The Legislature

The legislative branch comprises two important institutions: the National Assembly, or Parliament, and the Council of Guardians. The National Assembly, or Majlis-e Shora-ye Islamic (Islamic Consultative Assembly), consists of 270 members elected for four-year terms by direct and secret ballot (NetIran, 1996(c)). Although political parties do not play a role in the Iranian parliament, officially recognized political groups recommend Majlis candidates (EIU Country Report, 2nd Quarter 1998, 4). Elections to the fifth Majlis took place in March 1996, resulting in the loss of an overall majority for the conservative clergy (Regional Surveys of the World, 1998, 500; EIU Country Profile 1998-99, 1998, 5). The ‘hard-line' Speaker of the Assembly, Ali Akbar Nateq-Nouri, claimed victory over a supporter of reformist President Mohammed Khatemi when he was re-elected to this post for the third time in June 1998 (BBC News, 1 June 1998; EIU Country Report, 2nd Quarter 1998, 4).

Islamic precepts are not defined either by the Constitution or any other legal texts, but are instead determined by the 12-member Council of Guardians, or Shora-ye Negahban-e Qanun-e Assassi (LCHR, January 1997, 27; NetIran, 1996(c)). Six clerical lawyers of the 12-member Council of Guardians are chosen by the Supreme Spiritual Leader. The High Council of the Judiciary appoints the Council's remaining six civil jurists after receiving approval by the Majlis (Encyclopedia of the Third World, 1992, 871). Council members serve six-year terms (NetIran, 1996(c)). Articles 91-99 of the Constitution stipulate that the Council must safeguard Islamic canon and the Constitution by reviewing and either approving or rejecting laws passed by the Majlis (NetIran, 1996(c)). Council members also "select and screen candidates for elections [and]...interpret what qualifies a candidate", a function which President Khatemi reportedly strongly opposes (Baktiari, B., 24 February 1998; MER, Summer 1998). Currently, the Council is made up mostly of conservative clergy and Revolutionary Guards including Ahmad Jannati, who is said to be "determined to keep the clergy in control of government and to prevent any compromising of the revolution" (MEM, July 1998; Middle East Report, Summer 1998; Wright, R., Summer 1996).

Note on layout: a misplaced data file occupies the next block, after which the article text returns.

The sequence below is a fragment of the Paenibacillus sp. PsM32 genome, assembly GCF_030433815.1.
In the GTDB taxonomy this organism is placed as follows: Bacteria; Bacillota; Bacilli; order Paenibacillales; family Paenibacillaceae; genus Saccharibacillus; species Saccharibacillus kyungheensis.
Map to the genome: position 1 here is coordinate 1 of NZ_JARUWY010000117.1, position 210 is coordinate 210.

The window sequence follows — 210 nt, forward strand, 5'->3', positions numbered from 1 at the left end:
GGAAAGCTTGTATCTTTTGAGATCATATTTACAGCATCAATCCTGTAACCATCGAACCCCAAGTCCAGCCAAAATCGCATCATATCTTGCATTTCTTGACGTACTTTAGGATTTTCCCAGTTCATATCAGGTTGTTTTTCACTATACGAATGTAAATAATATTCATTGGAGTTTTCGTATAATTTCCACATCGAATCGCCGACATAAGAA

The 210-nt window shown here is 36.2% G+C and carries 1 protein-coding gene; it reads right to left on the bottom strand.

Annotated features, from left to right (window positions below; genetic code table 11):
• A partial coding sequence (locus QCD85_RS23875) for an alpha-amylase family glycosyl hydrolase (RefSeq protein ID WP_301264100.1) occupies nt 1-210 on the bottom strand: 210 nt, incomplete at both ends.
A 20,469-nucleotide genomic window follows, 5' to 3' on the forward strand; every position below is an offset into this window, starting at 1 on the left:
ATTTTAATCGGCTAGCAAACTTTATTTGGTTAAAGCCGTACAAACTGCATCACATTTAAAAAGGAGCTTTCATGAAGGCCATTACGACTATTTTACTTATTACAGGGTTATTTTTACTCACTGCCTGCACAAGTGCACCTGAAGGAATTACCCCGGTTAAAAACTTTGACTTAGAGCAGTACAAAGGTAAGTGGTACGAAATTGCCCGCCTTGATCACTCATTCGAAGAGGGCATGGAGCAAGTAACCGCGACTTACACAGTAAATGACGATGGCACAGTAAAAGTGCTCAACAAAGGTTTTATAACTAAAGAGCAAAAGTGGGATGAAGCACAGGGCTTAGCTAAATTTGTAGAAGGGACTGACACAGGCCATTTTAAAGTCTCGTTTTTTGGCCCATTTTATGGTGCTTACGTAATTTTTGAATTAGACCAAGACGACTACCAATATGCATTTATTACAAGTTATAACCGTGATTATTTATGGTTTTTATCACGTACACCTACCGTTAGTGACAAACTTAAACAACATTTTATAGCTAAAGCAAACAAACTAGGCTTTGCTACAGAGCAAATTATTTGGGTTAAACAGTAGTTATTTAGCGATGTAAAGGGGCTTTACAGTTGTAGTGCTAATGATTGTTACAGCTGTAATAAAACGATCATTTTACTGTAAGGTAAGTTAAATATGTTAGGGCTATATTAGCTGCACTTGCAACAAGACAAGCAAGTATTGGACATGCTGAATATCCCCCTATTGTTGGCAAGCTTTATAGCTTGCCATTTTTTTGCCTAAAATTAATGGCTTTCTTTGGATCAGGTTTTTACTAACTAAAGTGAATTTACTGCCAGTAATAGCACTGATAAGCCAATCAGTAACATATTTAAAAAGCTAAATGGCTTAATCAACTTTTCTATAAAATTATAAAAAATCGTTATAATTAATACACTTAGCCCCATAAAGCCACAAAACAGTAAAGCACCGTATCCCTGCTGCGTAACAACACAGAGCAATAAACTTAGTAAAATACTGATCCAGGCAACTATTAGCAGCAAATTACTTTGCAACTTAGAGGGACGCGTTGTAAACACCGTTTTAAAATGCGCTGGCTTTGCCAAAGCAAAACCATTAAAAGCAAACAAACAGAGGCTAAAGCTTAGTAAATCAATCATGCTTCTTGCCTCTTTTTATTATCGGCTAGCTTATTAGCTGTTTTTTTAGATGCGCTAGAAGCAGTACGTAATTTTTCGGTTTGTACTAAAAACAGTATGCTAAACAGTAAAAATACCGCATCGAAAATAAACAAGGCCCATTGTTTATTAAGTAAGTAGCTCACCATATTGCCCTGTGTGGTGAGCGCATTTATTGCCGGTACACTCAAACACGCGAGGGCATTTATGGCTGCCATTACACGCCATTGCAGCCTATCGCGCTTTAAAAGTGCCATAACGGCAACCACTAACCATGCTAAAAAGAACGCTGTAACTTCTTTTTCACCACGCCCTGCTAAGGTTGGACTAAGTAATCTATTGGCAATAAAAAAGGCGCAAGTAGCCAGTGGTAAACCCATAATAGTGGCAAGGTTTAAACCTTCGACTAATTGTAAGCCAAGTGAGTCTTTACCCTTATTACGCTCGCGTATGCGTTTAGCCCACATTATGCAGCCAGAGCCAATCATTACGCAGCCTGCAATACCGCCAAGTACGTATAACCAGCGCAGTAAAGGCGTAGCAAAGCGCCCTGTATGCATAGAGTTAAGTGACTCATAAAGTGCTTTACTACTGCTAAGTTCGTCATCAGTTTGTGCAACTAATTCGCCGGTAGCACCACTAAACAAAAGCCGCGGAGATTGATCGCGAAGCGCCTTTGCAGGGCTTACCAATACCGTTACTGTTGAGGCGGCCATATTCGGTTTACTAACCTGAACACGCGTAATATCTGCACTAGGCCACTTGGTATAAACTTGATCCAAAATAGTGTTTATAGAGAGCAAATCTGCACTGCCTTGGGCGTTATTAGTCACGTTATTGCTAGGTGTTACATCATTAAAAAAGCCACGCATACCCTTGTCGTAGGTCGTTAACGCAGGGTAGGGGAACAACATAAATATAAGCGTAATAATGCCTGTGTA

The Judiciary

The judiciary is headed by Ayatollah Yazdi, said to be a "leading hardliner", who is directly appointed by Supreme Spiritual Leader Ayatollah Khamenei (BBC News, 5 April 1998). Ayatollah Yadzi heads both the Supreme Court and the four-member High Council of the Judiciary, which are together responsible for "supervising the enforcement of all laws and for establishing judicial and legal policies" (U.S. DOS Background Notes, 1994).

Iran's court system comprises four types of tribunals: regular courts hear criminal and civil cases, while clerical courts try and punish "misdeeds by the clergy". Revolutionary courts hear and try "charges of terrorism and offences against national security". Lastly, Courts of Administrative Justice are "authorized to investigate any complaints or objections by people with respect to government officials, organs and statutes" (NetIran, 1993(b)).

Under article 163 of the Constitution, the observance of religious principles determines the qualities and conditions necessary to be a judge (Lawyers Committee for Human Rights, January 1997, 28). Moreover, article 167 of the Constitution states that "in the absence of codified provisions, judgement must be based on Islamic sources which have authority and which are based on an authentic fatwa (formal legal opinion of a qualified specialist)" (Ibid.). It is also reported that there are "numerous judgements, death sentences, especially against political prisoners and prisoners of opinion, which are based on . . . clerical opinions and not on codified law" (Ibid.).

The Assembly of Experts

Composed of 83 senior clerics, the Assembly of Experts, or Majlis-e Khobregan, meets once a year to "either endorse the spiritual leader, remove him from his post, appoint a new leader or form a leadership committee" (Middle East International, 22 May 1998; NetIran, 1993(a)). Members of the Assembly are elected by the people and serve eight-year terms (NetIran, 1993(a)). Elections to the second Assembly were held in October 1990, and in February 1998, the Assembly reconfirmed Ayatollah Khamenei as the Supreme Spiritual Leader (Regional Surveys of the World, 1998, 500; AFP, 4 February 1998). New elections are scheduled to take place on 23 October 1998 (Reuters, 16 August 1998(a), Foreign Report, 25 June 1998).

The Expediency Council